- Key Facts
- Board of Governors
- Board of Directors
- Departments and Offices
- Policies and Strategies
- Annual Meetings
- Independent Evaluation
- Public Sector (Sovereign) Financing
- Private Sector (Nonsovereign) Financing
- Funds and Resources
- Asian Development Fund
- Investor Information[日本語]
- Business Opportunities
- Consulting Services
- ADB-Japan Scholarship Program
- News & Events
- Data & Research
- Industry and Trade
- Information and Communication Technology
- Public Sector Management
- Social Protection
- Capacity Development
- Climate Change
- Environmental Sustainability
- Gender and Development
- Poverty Reduction
- Private Sector Development
- Regional Cooperation and Integration
- Social Development
- Urban Development
- Brunei Darussalam-Indonesia-Malaysia-Philippines East ASEAN Growth Area (BIMP-EAGA)
- Central Asia Regional Economic Cooperation (CAREC)
- Greater Mekong Subregion (GMS)
- Indonesia-Malaysia-Thailand Growth Triangle (IMT-GT)
- South Asia Subregional Economic Cooperation (SASEC)
- European Representative Office
- Japanese Representative Office [日本語]
- North American Representative Office
- Pacific Liaison and Coordination Office
- Pacific Subregional Office
Countries with Operations
- China, People's Republic of [中文]
- Cook Islands
- Indonesia [Bahasa Indonesia]
- Kyrgyz Republic
- Lao PDR
- Marshall Islands
- Micronesia, Federated States of
- Papua New Guinea
ADB, Netherlands Formalize $14 million Grant for Mekong Environment Program
HANOI, VIET NAM - ADB and the Government of Netherlands today exchanged documents formalizing the $14 million Dutch financial support to the Greater Mekong Subregion (GMS) Core Environment Program (CEP), and its flagship component, the Biodiversity Conservation Corridors Initiative (BCI).
Present during the ceremony held at the ADB’s Viet Nam Resident Mission (VRM) in Hanoi were Andre Haspels, Royal Netherlands Embassy Ambassador to Viet Nam, Arjun Thapan, Deputy Director General of the ADB’s Southeast Asia Department, and Ayumi Konishi, VRM Country Director. Officials from the Viet Nam Ministry of Natural Resources and Environment were also in attendance.
All parties called on the GMS countries and partners in the development community to join in the effort to safeguard livelihoods and economic development by halting and reversing the accelerating pace of biodiversity loss and environmental degradation in the subregion.
Endorsed by the GMS Summit of Leaders held in Kunming in 2005, the CEP/BCI was developed as a joint initiative of GMS countries (comprising Cambodia, People’s Republic of China [PRC], Lao People’s Democratic Republic, Myanmar, Thailand, and Viet Nam). It is an integrated approach to help GMS countries to sustainably manage their shared natural resources for enhanced connectivity, improved economic competitiveness, and a better sense of community.
The Dutch co-funding (others are the Government of Sweden, the Poverty Reduction Cooperation Fund from the Government of the United Kingdom, and ADB) will specifically support the implementation of the BCI’s first phase over the next three years. The Netherlands already supports the forestry and water sectors, as well as the health sector in Viet Nam, and increasingly puts more importance to regional, transboundary issues.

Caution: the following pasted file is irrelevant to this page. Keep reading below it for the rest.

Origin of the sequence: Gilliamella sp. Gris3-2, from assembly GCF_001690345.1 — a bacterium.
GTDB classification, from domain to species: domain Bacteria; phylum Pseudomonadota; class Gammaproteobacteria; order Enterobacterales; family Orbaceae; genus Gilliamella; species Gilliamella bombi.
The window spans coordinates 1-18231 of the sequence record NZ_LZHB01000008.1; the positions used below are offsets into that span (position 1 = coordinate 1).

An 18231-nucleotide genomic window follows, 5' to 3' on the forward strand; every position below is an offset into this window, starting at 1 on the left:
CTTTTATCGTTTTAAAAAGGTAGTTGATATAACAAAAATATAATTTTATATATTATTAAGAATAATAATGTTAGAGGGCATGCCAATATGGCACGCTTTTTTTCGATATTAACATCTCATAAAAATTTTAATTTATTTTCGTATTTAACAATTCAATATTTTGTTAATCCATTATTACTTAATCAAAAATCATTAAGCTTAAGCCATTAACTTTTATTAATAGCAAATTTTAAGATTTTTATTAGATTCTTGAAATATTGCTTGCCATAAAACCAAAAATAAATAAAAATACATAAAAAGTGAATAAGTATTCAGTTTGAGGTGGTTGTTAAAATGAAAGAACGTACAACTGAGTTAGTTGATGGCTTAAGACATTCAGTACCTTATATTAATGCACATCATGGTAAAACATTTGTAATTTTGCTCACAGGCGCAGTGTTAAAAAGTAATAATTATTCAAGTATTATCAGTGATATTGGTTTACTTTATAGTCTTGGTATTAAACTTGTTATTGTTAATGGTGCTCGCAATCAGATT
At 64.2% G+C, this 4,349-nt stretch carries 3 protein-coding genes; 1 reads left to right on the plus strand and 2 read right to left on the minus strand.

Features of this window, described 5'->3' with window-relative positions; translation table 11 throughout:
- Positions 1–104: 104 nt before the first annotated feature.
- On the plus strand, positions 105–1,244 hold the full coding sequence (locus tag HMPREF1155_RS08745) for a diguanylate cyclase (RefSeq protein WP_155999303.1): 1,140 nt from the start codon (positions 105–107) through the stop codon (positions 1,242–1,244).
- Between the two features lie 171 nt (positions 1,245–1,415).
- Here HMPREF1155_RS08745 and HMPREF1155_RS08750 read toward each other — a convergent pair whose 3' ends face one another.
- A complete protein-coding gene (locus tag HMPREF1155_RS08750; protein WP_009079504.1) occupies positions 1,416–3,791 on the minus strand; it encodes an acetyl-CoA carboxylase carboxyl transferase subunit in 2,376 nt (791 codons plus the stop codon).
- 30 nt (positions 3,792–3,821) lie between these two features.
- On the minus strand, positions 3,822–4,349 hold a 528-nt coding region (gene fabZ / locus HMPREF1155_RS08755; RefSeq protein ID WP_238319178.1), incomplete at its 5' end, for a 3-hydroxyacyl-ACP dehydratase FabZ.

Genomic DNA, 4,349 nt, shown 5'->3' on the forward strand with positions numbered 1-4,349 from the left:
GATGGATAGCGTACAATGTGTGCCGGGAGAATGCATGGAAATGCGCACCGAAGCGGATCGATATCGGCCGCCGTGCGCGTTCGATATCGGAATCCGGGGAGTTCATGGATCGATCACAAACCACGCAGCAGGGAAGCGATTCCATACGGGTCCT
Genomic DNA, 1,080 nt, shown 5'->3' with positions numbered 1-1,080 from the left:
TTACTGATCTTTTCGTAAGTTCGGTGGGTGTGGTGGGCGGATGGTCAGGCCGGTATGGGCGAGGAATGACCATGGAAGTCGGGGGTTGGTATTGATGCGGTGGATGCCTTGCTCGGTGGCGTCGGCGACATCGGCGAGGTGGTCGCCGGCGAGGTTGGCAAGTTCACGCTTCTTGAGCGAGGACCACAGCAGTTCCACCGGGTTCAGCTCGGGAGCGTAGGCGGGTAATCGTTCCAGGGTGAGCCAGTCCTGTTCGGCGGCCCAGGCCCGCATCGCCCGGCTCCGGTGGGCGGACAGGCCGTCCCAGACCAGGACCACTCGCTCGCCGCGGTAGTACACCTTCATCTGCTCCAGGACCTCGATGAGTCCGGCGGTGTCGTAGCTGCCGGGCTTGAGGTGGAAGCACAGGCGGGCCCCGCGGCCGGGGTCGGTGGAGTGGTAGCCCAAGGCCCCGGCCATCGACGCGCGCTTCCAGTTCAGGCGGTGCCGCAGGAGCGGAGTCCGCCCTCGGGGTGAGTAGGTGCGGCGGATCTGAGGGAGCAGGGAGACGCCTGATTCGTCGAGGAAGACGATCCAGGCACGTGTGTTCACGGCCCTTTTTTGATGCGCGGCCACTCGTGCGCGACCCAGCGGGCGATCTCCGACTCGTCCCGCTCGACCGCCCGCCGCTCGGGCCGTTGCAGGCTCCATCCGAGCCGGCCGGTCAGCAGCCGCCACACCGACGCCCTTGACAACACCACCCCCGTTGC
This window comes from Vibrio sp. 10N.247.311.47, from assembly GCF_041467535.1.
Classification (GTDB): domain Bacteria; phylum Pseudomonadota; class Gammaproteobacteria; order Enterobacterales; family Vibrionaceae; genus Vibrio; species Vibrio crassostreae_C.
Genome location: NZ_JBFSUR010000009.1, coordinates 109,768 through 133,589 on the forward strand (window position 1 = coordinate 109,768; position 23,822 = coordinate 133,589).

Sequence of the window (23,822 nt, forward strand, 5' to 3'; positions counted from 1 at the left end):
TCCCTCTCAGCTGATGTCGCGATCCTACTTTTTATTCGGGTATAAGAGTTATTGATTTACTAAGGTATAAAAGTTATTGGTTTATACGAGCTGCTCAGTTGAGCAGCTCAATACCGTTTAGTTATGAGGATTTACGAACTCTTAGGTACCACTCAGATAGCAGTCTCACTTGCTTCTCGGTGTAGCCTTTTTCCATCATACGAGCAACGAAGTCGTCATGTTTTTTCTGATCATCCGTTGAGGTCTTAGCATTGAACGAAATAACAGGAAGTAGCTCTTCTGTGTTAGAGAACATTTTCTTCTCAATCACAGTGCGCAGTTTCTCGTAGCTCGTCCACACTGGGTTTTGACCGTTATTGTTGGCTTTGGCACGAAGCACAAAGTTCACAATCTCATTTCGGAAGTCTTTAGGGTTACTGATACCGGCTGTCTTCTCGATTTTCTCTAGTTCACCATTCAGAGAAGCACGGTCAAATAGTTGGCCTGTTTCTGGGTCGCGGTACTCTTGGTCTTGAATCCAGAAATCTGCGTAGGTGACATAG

“We are well aware of the stress that accelerated economic development, which is evident in the GMS countries such as Viet Nam, can put on our natural environment,” says Arjun Thapan, Deputy Director General of the ADB’s Southeast Asia Department.
“Indeed one of the main causes of biodiversity loss in the region is the destruction of habitat, and the fragmentation and impoverishment of our ecosystems. We are concerned that in the absence of anticipatory environmental and natural resource management, the effectiveness of our development interventions and investments could be undermined. This can potentially have serious implications for poverty reduction and sustainable development of the region.”
The CEP’s biodiversity corridors initiative addresses the urgent issue of fragmented landscapes arising from economic development, and the impact this fragmentation has had on biodiversity and associated environmental benefits in the GMS. BCI’s vision is that by 2015, the GMS countries will have established priority biodiversity conservation landscapes and corridors for maintaining the ecosystems, ensuring sustainable use of shared natural resources, and improving the livelihoods of people.
The five specific outputs of the BCI implementation are: (i) poverty alleviation through sustainable use of natural resources and development of livelihoods; (ii) harmonization of ecosystem governance and management regimes; (iii) restoration and maintenance of ecosystem connectivity; (iv) capacity building in local communities and government staff; and (v) sustainable financing mechanisms integrated with government planning and budgeting procedures.
The agreement is yet another milestone in the long-standing and fruitful partnership between ADB and the Government of Netherlands in their fight against poverty and environmental degradation in the GMS. The European nation is the 19th largest shareholder of the ADB, and has official development assistance programs in PRC, Indonesia, Mongolia, and Viet Nam, among others.
For further information about the GMS Core Environment Program, visit www.adb.org/projects/core-environment-program, or contact:
Urooj Malik, Director
Javed Hussain Mir, Senior Natural Resources Specialist
Agriculture, Environment, and Natural Resources
Southeast Asia Department
Asian Development Bank
Tel: +632 632 6909
Fax: +632 636 2231
For further details of the program of the Royal Netherlands Embassy in Viet Nam, visit http://www.netherlands-embassy.org.vn